indicated that Plaintiff presented as a pleasant man who had
intermittent memory problems. Tr. at 464. Continuing, Dr. Wax
noted that Plaintiff appeared confused and distant initially,
but that he was able to focus and become more alert as the
session progressed. Id. Dr. Wax remarked that
Plaintiff displayed intermittent mumbling to himself and that
at times Plaintiff appeared to withdraw into his own
thoughts. Id. Next, Dr. Wax indicated that Plaintiff
stated that he hallucinated and heard voices. Id.
Plaintiff's speech was initially vague and
circumstantial, and Dr. Wax noted that Plaintiff was able to
focus for five to ten minutes before drifting off.
Id. at 465. When Plaintiff drifted off, he had
difficulty providing information about himself and appeared
to be listening to auditory hallucinations. Id.
Plaintiff reported having panic attacks twice per week and
described his mood as depressed. Id. Dr. Wax was
unable to estimate Plaintiff's IQ due to his psychosis,
and indicated that he appeared to be hallucinating during the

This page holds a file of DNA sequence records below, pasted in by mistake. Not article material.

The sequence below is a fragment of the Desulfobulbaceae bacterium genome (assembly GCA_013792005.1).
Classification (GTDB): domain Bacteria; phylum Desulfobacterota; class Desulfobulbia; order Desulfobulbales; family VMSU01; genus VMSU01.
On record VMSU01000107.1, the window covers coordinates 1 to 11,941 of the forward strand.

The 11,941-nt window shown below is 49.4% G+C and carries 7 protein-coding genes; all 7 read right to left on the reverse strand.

evaluation. Id. Following the examination, Dr. Wax
diagnosed Plaintiff with: schizoaffective disorder, bipolar
type, and polysubstance dependence in remission for one year,
and assigned a GAF score of thirty-one. Id. at 466.
Dr. Wax opined that Plaintiff would have difficulty:
understanding, remembering, and carrying out instructions for
a job; maintaining attention and concentration; performing
simple tasks during psychotic episodes; responding
appropriately to coworkers, supervisors, and work pressures
in a work setting; and attending and focusing regularly on a
job. Id. at 466-67.
September 9, 2013, a state agency psychologist, Robelyn
Marlow, Ph.D., reviewed Plaintiff's medical file and
opined that he: would be able to maintain concentration,
attention, persistence, and pace for simple tasks; and
retained the ability to interact superficially with others
and perform routine tasks when sober. Tr. at 85-87. Dr.